Still, there’s nothing Brussels can produce that well-meaning and determined efforts on the part of Whitehall can’t make a great deal worse. Faced with the need to insert new provisions into the CCA, the draughtsmen seem to have given up on trying to make them work. Their attitude seems to have been “if Brussels wants them in, we’ll put them in but don’t think we approve.”
The thinking (I use the word loosely) behind the Directive was that the problem with credit was that the customer was not given sufficient information before signing up. If only it was explained to him just how foolish it is to take out credit, he would desist. Consequently all consumer credit transactions were to be front-loaded with humongous amounts of information, backed up by what amounts to personal counselling.
There was no difficulty with pre-information on paper. We already had the Consumer Credit (Disclosure of Information) Regulations 2004 (SI 2004/1481) which obliged the creditor to provide, in essence, a pre-agreement as near identical to the eventual agreement as possible. When Brussels came along with the Standard European Consumer Credit Information sheet or SECCI, all we needed to do was to substitute that for the pre-agreement and Bob’s your uncle. The Disclosure Regulations of 2010 (SI 2010/1013), like their predecessors, were made under section 55 of the CCA and failure to comply means that the agreement is not properly executed under section 65. What is more, as a belt-and-braces, the customer can still have a pre-agreement (section 55C) if he is savvy enough to ask for one.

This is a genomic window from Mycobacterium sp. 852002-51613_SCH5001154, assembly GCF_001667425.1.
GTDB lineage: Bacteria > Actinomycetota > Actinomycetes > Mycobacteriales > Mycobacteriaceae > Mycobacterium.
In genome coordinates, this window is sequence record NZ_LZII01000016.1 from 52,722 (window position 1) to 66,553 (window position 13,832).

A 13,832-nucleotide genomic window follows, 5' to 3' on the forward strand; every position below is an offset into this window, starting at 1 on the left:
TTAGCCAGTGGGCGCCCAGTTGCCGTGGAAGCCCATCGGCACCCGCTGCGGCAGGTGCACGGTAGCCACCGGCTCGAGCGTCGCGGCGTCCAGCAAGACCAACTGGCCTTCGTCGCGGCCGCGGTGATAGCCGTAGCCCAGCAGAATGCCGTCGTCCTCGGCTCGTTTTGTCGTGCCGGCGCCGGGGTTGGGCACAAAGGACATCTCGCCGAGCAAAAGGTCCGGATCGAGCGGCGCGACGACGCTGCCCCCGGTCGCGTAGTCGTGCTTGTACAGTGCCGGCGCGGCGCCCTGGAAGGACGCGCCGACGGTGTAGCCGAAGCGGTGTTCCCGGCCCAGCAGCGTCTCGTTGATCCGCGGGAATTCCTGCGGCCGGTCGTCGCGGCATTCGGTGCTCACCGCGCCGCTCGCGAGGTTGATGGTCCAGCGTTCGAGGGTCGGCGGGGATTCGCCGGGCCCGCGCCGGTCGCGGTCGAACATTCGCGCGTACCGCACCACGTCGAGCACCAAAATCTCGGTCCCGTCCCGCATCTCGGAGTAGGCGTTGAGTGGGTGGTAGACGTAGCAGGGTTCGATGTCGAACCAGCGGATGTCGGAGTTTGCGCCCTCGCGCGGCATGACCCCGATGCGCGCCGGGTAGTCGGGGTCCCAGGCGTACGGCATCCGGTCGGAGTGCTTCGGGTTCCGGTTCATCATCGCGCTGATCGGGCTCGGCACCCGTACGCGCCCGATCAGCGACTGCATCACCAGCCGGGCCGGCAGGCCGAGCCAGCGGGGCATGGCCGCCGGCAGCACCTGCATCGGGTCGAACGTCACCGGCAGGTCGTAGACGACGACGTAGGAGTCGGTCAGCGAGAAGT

If it had been left at that, fine, but that would have been too easy. So the draftsman inserted section 55A, sub-sections (1) and (2) of which provide:
“(1) Before a regulated consumer credit agreement, other than an excluded agreement, is made, the creditor must—
(a) provide the debtor with an adequate explanation of the matters referred to in subsection (2) in order to place him in a position enabling him to assess whether the agreement is adapted to his needs and his financial situation, (b) advise the debtor— (i) to consider the information which is required to be disclosed under section 55(1), and (ii) where this information is disclosed in person to the debtor, that the debtor is able to take it away, (c) provide the debtor with an opportunity to ask questions about the agreement, and (d) advise the debtor how to ask the creditor for further information and explanation.